Fire, ash and bulldust
reality. Wadjda is particularly impressive because it’s not only the first feature film made in Saudi Arabia, a country where there are apparently no cinemas, but it was made by a young woman, Haifaa Al Mansour. It’s a simple story about a 10-year-old tomboy, beautifully played by Waad Mohammed, who longs to have a bicycle so that she can race her friend, Abdullah (Abdullrahman Al Gohani), but in a country where women aren’t allowed to drive cars, girls who ride bikes are also frowned on. From such a simple premise, Al Mansour explores the role of women and girls in this extremely patriarchal society, without seeming to preach or to indulge in over-emphasis.
Wadjda lives with her mother (Reem Abdullah) in what appears to be a suburb of Riyadh; she’s happy enough, but she seldom sees her father (Sultan Al Assaf), who lives with his parents nearby. The tension in the household stems from the fact the father is being pressured by his parents to take a second wife who can give him a son. At school, Wadjda’s sense of self and independence (she wears sneakers, talks too loudly, listens to pop songs) have aroused the ire of her headmistress ( Ahd Kamel), but Wadjda takes little notice of her admonitions; she’s feisty and independent and you want to applaud her as she single-mindedly goes about trying to raise enough money to buy the green bicycle tantalisingly displayed at a store near her home.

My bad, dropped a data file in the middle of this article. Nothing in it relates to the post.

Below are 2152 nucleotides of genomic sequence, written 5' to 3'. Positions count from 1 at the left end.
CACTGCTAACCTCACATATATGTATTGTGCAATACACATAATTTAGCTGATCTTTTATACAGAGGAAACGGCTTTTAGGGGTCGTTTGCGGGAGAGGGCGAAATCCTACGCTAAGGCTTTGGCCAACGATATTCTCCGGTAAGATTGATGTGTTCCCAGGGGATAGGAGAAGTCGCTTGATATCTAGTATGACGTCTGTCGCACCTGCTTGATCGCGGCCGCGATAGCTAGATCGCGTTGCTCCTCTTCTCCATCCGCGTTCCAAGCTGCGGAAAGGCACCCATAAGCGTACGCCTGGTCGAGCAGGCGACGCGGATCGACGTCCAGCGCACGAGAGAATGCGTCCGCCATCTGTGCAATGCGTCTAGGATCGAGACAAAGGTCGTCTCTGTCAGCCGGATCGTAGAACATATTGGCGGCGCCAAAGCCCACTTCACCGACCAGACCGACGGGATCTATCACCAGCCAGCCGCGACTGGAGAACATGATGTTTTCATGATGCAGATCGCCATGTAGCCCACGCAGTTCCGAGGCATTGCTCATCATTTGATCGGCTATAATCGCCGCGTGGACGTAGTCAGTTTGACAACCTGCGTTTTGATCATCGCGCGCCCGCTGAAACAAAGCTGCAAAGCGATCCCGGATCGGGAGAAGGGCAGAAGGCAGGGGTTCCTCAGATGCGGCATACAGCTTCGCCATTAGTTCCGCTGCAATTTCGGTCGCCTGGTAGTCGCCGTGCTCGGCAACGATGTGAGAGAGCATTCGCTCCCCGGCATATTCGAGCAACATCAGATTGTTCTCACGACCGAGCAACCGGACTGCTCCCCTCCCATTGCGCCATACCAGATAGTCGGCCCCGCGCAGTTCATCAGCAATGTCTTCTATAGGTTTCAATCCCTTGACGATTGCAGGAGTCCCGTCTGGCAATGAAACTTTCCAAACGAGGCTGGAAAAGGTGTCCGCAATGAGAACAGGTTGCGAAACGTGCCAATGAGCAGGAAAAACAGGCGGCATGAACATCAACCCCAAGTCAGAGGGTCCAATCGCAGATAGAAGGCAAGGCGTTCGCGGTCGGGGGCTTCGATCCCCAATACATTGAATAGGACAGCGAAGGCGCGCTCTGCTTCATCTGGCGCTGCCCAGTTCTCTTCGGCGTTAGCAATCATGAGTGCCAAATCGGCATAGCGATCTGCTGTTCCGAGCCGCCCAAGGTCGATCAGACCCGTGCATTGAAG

For a first film from a country where filmmaking is unknown, Wadjda is a remarkable achievement; it was made in collaboration with a German company, and most of the technical crew, including cameraman Lutz Reitemeier, are German. When Al Mansour, who was partly educated in Australia, visited here last year for the Sydney Film Festival, where her film was in competition (but lost out to the appalling Only God Forgives) she spoke of the difficulties she had directing, especially the location scenes, because she couldn’t be seen to be giving orders to men. Yet she has succeeded triumphantly in overcoming all obstacles; by any standards, this a fine, moving film and essential viewing for anyone who cares about contemporary cinema. NIGERIAN director Biyi Bandele’s epic Half of a Yellow Sun is an adaptation of a 450-page novel that combines an examination of the savage Nigerian Civil War (1967-70) with a personal story about the lives of twin sisters. Olanna (Thandie Newton) and Kainene (Anika Noni Rose) are the daughters of a successful Lagos businessman; they are well educated (both studied in London) and attractive but they are soon faced with the grim reality of tribal warfare and mass killings. Olanna, whose lover, Odenigbo (Chiwetel Ejiofor), is a radical academic, flees to the “independent” state of Biafra but can’t escape the conflict while Kainene, whose lover is Richard (Joseph Mawle), an Englishman, faces equally daunting problems.
This epic approach to a terrible conflict incorporates newsreels and maps to make things clearer for the uninitiated. It’s an impressive film on many levels, and a significant achievement for the embryonic Nigerian film industry.
Kit Harington in Pompeii, top; Chiwetel Ejiofor and Thandie Newton in Half of a Yellow Sun, above left; and Waad Mohammed and Abdullrahman Al Gohani in Wadjda, above right